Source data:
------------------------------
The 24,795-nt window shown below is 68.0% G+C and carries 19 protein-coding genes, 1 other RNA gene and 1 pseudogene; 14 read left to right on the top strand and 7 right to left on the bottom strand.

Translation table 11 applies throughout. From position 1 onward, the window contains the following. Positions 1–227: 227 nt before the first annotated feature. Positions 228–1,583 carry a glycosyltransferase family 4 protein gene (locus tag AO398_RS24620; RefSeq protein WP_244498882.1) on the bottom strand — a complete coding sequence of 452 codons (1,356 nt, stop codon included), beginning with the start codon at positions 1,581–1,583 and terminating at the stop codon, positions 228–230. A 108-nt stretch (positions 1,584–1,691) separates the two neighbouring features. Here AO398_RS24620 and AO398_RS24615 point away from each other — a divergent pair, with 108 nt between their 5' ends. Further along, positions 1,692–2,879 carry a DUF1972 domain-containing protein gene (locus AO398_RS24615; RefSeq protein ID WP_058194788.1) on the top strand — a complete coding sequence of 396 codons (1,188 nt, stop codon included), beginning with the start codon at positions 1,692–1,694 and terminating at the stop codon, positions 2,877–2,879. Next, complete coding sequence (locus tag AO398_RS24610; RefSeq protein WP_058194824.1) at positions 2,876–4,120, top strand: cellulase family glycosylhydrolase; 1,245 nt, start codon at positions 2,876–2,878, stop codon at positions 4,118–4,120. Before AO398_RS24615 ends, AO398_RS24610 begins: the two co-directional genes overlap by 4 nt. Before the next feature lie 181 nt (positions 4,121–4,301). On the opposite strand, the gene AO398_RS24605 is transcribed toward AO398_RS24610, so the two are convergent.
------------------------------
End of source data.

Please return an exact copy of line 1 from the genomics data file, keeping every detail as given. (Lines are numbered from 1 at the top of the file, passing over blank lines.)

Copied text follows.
The 24,795-nt window shown below is 68.0% G+C and carries 19 protein-coding genes, 1 other RNA gene and 1 pseudogene; 14 read left to right on the top strand and 7 right to left on the bottom strand.